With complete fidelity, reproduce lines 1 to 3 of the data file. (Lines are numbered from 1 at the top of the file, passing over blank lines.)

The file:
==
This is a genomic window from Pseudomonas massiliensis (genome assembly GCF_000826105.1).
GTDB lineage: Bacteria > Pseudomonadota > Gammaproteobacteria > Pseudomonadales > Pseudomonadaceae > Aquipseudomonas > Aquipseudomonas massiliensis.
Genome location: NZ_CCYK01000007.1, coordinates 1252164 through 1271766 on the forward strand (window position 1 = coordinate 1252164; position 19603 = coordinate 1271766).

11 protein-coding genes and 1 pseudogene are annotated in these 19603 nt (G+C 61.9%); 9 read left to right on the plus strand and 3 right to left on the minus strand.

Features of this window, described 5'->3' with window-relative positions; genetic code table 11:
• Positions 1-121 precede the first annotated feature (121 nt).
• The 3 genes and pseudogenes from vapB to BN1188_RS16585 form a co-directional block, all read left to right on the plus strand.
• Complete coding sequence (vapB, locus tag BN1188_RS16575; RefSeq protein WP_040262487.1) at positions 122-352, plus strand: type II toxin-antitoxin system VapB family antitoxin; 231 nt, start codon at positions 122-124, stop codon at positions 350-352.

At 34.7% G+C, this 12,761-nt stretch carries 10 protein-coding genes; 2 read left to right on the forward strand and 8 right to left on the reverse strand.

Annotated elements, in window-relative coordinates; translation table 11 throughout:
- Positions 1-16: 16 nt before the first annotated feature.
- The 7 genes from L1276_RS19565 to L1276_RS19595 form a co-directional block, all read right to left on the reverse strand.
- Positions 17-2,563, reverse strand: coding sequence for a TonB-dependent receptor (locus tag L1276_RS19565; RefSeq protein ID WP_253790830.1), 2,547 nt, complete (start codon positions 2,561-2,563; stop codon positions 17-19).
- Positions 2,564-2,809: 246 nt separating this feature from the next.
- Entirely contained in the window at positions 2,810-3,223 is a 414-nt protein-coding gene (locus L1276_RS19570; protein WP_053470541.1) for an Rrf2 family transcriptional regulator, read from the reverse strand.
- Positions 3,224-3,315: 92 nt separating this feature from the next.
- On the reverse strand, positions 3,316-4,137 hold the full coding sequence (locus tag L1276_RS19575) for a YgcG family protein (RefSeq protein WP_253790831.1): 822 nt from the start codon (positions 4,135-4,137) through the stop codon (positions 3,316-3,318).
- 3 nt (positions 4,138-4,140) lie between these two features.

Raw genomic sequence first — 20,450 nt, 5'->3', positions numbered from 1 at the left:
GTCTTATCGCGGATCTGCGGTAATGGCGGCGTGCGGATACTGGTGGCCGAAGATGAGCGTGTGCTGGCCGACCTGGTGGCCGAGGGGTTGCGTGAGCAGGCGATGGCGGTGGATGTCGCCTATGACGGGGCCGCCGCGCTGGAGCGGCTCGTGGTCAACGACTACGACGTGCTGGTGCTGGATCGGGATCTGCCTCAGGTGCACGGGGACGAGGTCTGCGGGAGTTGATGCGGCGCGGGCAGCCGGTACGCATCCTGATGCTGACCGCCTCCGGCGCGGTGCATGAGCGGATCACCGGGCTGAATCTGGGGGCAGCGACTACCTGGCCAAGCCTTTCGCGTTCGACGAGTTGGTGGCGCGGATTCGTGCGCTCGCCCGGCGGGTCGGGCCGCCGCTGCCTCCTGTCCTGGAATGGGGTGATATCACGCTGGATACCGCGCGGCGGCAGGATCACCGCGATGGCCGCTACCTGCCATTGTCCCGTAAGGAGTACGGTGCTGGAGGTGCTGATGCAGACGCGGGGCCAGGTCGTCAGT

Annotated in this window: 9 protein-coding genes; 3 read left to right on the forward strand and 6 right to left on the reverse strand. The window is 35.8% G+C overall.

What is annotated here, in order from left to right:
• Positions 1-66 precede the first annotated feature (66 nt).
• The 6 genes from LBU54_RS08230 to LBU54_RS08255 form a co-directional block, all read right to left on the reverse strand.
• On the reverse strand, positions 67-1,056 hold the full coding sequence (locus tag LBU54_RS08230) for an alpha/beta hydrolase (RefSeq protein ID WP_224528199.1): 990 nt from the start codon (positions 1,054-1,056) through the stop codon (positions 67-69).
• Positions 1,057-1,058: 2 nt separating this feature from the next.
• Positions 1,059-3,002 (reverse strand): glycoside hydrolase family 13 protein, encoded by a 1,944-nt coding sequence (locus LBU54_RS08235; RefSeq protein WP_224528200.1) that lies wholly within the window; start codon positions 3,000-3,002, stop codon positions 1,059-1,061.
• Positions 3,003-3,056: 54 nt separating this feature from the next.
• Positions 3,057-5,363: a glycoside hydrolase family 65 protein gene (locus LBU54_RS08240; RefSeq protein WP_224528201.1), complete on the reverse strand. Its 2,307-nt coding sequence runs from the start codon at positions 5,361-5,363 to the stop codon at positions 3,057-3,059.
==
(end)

This is a genomic window from Pseudomonas massiliensis (genome assembly GCF_000826105.1).
GTDB lineage: Bacteria > Pseudomonadota > Gammaproteobacteria > Pseudomonadales > Pseudomonadaceae > Aquipseudomonas > Aquipseudomonas massiliensis.
Genome location: NZ_CCYK01000007.1, coordinates 1252164 through 1271766 on the forward strand (window position 1 = coordinate 1252164; position 19603 = coordinate 1271766).